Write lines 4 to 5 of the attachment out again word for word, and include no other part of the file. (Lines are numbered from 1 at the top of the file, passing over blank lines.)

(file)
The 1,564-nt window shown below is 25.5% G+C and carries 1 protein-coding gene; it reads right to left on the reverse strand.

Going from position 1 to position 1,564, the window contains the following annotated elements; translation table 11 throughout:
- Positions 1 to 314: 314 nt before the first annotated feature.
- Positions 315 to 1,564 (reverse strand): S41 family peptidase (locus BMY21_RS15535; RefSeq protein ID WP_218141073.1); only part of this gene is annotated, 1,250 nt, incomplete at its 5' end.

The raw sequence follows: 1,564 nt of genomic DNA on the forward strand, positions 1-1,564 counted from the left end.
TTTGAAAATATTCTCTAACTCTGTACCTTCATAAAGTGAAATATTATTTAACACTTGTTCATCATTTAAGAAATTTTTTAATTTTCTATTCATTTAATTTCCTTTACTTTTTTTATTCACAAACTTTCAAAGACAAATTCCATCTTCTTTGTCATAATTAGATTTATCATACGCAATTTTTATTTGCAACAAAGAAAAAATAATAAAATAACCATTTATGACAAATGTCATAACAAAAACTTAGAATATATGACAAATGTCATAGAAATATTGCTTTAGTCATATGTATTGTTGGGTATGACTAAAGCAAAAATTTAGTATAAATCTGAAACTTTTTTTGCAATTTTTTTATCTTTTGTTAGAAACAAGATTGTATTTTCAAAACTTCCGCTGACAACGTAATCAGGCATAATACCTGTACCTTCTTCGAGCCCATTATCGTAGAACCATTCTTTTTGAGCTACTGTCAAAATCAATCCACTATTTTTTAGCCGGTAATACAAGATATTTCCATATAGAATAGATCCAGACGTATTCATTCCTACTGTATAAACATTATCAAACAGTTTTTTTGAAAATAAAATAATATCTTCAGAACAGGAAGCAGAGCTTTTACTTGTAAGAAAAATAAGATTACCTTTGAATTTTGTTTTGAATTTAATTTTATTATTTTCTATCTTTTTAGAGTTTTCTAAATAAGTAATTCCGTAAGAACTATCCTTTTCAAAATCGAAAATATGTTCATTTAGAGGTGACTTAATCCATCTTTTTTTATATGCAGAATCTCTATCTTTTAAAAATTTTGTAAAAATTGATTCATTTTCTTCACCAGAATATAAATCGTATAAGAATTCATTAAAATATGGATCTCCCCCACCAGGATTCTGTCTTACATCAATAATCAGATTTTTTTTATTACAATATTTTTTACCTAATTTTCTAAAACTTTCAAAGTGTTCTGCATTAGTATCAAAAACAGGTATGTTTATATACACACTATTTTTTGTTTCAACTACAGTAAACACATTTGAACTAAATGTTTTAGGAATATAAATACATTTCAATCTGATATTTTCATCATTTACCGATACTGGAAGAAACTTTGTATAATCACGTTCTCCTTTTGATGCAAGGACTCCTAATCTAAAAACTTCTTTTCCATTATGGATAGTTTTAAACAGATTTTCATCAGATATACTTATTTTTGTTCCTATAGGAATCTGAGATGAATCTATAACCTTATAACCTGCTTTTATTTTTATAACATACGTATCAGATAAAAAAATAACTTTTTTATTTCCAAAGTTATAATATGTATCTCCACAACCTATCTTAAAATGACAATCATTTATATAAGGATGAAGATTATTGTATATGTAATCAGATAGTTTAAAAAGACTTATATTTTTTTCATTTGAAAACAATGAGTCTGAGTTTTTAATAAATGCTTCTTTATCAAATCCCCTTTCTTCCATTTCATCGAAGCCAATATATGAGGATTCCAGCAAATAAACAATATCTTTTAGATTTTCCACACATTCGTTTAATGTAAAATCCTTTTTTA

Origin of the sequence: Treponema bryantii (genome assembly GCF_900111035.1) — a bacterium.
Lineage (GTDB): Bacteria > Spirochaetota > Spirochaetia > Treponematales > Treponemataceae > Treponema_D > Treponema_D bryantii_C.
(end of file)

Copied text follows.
- Positions 315 to 1,564 (reverse strand): S41 family peptidase (locus BMY21_RS15535; RefSeq protein ID WP_218141073.1); only part of this gene is annotated, 1,250 nt, incomplete at its 5' end.

The raw sequence follows: 1,564 nt of genomic DNA on the forward strand, positions 1-1,564 counted from the left end.